3. Know your child.  Educate yourself on the specific symptoms your child has developed to telegraph his anxiety.  Educate him on these too.

4.  Develop specific strategies for your child to use to manage his anxiety when he notices one of his triggers or symptoms.  I.E.:  focused breathing, visualization techniques, journaling to release fears and increase opportunities for reality testing (paradigm or perspective shifting), meditation, mindfulness, and changing his environment to shift his energy.

5.  Engage other caregivers to assist your child in utilizing these strategies.

6.  Maintain clear boundaries with fair and loving, compassionate consequences.

If you have a child who has been diagnosed with ADD and is being treated with medication but still has attentional issues it may be that the medication is assisting your child with his anxiety through the “frontal lobe putting ‘reins’ on the amygdala…”  This is only covering the possible underlying etiology of the inattentive behavior and under stressful circumstances your child’s anxiety and negative behavior will recur.  According to Srini Pillay a psychiatrist and author of  Life Unlocked:  7 Revolutionary Lessons to Overcome Fear (2010).  He suggests:

1. Ask yourself: If anxiety were the culprit, what would the reason be?
2. Have you tucked away any fears that you don’t know how to deal with?
3. Do you avoid situations to avoid anxiety?
4. Are you “tolerating” anything in your life, and if so, what?
5. What are your greatest unfulfilled desires and how could your dissatisfaction about this be impacting you?

If you write down brief answers to these questions, you will be well on your way to understanding the possible unconscious anxiety in your brain. If you work with a professional, ask them about his, and check to see if treating the anxiety restores your attention. Exploring this possibility in the longer term is usually what helps people find a way to deal with the anxiety. Remember, anxiety is really just “electrical energy” gone haywire in your brain. The best way to deal with random electrical energy is to make sure you are “grounded” and to make sure that there is an appropriate channel through which it can flow.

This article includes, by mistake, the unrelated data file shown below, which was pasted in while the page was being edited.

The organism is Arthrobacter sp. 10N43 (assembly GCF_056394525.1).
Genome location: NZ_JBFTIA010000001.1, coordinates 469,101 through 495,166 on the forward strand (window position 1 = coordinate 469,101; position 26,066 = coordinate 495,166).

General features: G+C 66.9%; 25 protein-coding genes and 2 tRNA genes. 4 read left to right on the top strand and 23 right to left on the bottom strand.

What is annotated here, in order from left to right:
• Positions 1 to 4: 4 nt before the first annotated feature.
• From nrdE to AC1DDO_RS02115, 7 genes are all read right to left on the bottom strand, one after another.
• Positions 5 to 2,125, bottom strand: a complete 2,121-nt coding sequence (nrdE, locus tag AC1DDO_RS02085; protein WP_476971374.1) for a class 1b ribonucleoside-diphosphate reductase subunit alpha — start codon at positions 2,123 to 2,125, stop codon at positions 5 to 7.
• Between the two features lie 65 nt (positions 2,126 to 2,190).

It may well be that your attention deficit disorder is actually an anxiety excess disorder. Consider this carefully before deciding on your strategy. Taking a little extra time to explore this may be worth the wait.  Srini Pillay  (2010)

Emotion, memory, attention and experience are all interconnected.

Mindfulness, meditation, and structuring your life to allow for physical and emotional nourishment, and the natural cycle of stimulus and downtime for integration will assist you and your child to deal with the complexities and stressors in life that can cause anxiety and a lack of focus.

These suggestions are helpful for adults and children struggling with inattention, distraction, lack of motivation, and moodiness that may be indicative of internal anxiety.

Practicing mindfulness, meditation, compassionate, neutral paradigm shifting to access an internal centeredness allows you to create balance within so that your response to your environment can be balanced.

See you tomorrow.


Author: instinctivehealthparenting4u

Author, Integrative medicine practitioner, psychotherapist. Albuquerque, NM practice, focus on return to balance and the integration of spirit, mind, and body through meditation and mindfulness. Monthly trainings, & professional and personal development coaching. Find more on my website Read my books, Turning NO to ON: The Art of Parenting with Mindfulness, Turning ME to WE: The Art of Partnering with Mindfulness (, for increased internal wellness and alignment with your spiritual purpose, and to activate joyous love and light, bg

2 thoughts on “meditation and mindfulness, your mind’s natural anti-anxiety for attentional problems

  1. The idea that anxiety is connected with focus in the past or future seems extremely useful. I am actually dealing with something like this in my own life just at the moment and I think what you are saying is quite true.

  2. Pingback: Is this anxiety? Will give full points to best answer?